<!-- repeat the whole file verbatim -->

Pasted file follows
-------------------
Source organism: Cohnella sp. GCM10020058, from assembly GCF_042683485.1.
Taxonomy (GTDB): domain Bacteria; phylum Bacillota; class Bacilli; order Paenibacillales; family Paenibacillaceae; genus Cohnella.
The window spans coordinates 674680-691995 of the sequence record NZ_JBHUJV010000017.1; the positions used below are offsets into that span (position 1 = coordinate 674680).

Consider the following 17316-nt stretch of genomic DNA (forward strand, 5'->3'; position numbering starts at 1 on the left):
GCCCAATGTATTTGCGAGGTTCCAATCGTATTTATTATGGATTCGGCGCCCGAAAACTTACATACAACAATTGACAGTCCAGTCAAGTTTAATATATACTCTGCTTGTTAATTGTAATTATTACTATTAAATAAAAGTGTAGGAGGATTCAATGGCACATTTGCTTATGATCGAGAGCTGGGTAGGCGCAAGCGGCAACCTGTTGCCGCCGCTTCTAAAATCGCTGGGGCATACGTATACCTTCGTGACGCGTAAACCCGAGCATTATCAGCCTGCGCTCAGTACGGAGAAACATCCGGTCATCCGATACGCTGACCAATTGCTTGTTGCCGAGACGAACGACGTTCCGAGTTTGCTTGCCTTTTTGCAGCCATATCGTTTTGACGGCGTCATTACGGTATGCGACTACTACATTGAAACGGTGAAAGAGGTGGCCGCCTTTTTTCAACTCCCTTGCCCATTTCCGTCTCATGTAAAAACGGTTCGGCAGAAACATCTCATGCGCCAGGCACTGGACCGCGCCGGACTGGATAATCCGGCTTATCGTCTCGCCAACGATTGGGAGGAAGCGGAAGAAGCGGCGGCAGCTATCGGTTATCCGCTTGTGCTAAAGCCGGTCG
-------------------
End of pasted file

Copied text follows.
Source organism: Cohnella sp. GCM10020058, from assembly GCF_042683485.1.
Taxonomy (GTDB): domain Bacteria; phylum Bacillota; class Bacilli; order Paenibacillales; family Paenibacillaceae; genus Cohnella.
The window spans coordinates 674680-691995 of the sequence record NZ_JBHUJV010000017.1; the positions used below are offsets into that span (position 1 = coordinate 674680).

Consider the following 17316-nt stretch of genomic DNA (forward strand, 5'->3'; position numbering starts at 1 on the left):
GCCCAATGTATTTGCGAGGTTCCAATCGTATTTATTATGGATTCGGCGCCCGAAAACTTACATACAACAATTGACAGTCCAGTCAAGTTTAATATATACTCTGCTTGTTAATTGTAATTATTACTATTAAATAAAAGTGTAGGAGGATTCAATGGCACATTTGCTTATGATCGAGAGCTGGGTAGGCGCAAGCGGCAACCTGTTGCCGCCGCTTCTAAAATCGCTGGGGCATACGTATACCTTCGTGACGCGTAAACCCGAGCATTATCAGCCTGCGCTCAGTACGGAGAAACATCCGGTCATCCGATACGCTGACCAATTGCTTGTTGCCGAGACGAACGACGTTCCGAGTTTGCTTGCCTTTTTGCAGCCATATCGTTTTGACGGCGTCATTACGGTATGCGACTACTACATTGAAACGGTGAAAGAGGTGGCCGCCTTTTTTCAACTCCCTTGCCCATTTCCGTCTCATGTAAAAACGGTTCGGCAGAAACATCTCATGCGCCAGGCACTGGACCGCGCCGGACTGGATAATCCGGCTTATCGTCTCGCCAACGATTGGGAGGAAGCGGAAGAAGCGGCGGCAGCTATCGGTTATCCGCTTGTGCTAAAGCCGGTCG